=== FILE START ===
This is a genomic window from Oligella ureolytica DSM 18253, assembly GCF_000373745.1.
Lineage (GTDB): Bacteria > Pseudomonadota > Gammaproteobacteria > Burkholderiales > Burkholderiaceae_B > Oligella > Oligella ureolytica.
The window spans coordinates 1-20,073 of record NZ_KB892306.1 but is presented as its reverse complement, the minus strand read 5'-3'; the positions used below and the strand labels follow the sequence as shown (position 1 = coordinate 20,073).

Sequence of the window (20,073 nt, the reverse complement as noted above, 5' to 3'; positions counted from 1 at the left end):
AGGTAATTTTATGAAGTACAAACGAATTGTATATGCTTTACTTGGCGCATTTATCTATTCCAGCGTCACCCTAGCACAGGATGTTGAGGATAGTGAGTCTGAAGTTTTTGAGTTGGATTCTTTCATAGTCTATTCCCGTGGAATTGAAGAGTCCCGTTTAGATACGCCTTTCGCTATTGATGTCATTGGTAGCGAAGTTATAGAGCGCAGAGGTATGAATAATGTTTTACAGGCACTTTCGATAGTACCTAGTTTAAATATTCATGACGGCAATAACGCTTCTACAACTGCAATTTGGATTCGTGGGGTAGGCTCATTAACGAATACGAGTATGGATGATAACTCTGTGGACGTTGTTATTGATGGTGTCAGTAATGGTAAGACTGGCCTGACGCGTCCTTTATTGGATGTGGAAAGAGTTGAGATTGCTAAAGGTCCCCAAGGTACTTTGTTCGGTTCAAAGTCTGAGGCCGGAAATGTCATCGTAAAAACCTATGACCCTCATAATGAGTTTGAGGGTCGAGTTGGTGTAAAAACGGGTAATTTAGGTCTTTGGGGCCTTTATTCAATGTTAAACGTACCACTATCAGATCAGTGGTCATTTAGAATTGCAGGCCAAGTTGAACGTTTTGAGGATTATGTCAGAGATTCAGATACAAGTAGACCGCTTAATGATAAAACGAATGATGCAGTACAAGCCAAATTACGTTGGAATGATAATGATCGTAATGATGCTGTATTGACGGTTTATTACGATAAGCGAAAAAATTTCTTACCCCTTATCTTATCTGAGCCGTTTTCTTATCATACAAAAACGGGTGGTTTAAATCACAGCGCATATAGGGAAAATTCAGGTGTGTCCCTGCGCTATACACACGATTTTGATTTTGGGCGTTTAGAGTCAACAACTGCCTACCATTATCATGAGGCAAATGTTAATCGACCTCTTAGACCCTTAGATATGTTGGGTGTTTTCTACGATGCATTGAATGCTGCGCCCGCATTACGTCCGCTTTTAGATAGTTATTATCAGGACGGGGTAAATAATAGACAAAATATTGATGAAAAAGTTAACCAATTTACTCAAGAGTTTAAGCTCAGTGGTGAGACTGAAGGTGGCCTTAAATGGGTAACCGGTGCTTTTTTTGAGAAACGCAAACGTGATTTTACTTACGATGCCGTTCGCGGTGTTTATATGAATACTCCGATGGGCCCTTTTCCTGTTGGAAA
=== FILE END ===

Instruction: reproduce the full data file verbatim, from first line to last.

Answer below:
This is a genomic window from Oligella ureolytica DSM 18253, assembly GCF_000373745.1.
Lineage (GTDB): Bacteria > Pseudomonadota > Gammaproteobacteria > Burkholderiales > Burkholderiaceae_B > Oligella > Oligella ureolytica.
The window spans coordinates 1-20,073 of record NZ_KB892306.1 but is presented as its reverse complement, the minus strand read 5'-3'; the positions used below and the strand labels follow the sequence as shown (position 1 = coordinate 20,073).

Sequence of the window (20,073 nt, the reverse complement as noted above, 5' to 3'; positions counted from 1 at the left end):
AGGTAATTTTATGAAGTACAAACGAATTGTATATGCTTTACTTGGCGCATTTATCTATTCCAGCGTCACCCTAGCACAGGATGTTGAGGATAGTGAGTCTGAAGTTTTTGAGTTGGATTCTTTCATAGTCTATTCCCGTGGAATTGAAGAGTCCCGTTTAGATACGCCTTTCGCTATTGATGTCATTGGTAGCGAAGTTATAGAGCGCAGAGGTATGAATAATGTTTTACAGGCACTTTCGATAGTACCTAGTTTAAATATTCATGACGGCAATAACGCTTCTACAACTGCAATTTGGATTCGTGGGGTAGGCTCATTAACGAATACGAGTATGGATGATAACTCTGTGGACGTTGTTATTGATGGTGTCAGTAATGGTAAGACTGGCCTGACGCGTCCTTTATTGGATGTGGAAAGAGTTGAGATTGCTAAAGGTCCCCAAGGTACTTTGTTCGGTTCAAAGTCTGAGGCCGGAAATGTCATCGTAAAAACCTATGACCCTCATAATGAGTTTGAGGGTCGAGTTGGTGTAAAAACGGGTAATTTAGGTCTTTGGGGCCTTTATTCAATGTTAAACGTACCACTATCAGATCAGTGGTCATTTAGAATTGCAGGCCAAGTTGAACGTTTTGAGGATTATGTCAGAGATTCAGATACAAGTAGACCGCTTAATGATAAAACGAATGATGCAGTACAAGCCAAATTACGTTGGAATGATAATGATCGTAATGATGCTGTATTGACGGTTTATTACGATAAGCGAAAAAATTTCTTACCCCTTATCTTATCTGAGCCGTTTTCTTATCATACAAAAACGGGTGGTTTAAATCACAGCGCATATAGGGAAAATTCAGGTGTGTCCCTGCGCTATACACACGATTTTGATTTTGGGCGTTTAGAGTCAACAACTGCCTACCATTATCATGAGGCAAATGTTAATCGACCTCTTAGACCCTTAGATATGTTGGGTGTTTTCTACGATGCATTGAATGCTGCGCCCGCATTACGTCCGCTTTTAGATAGTTATTATCAGGACGGGGTAAATAATAGACAAAATATTGATGAAAAAGTTAACCAATTTACTCAAGAGTTTAAGCTCAGTGGTGAGACTGAAGGTGGCCTTAAATGGGTAACCGGTGCTTTTTTTGAGAAACGCAAACGTGATTTTACTTACGATGCCGTTCGCGGTGTTTATATGAATACTCCGATGGGCCCTTTTCCTGTTGGAAA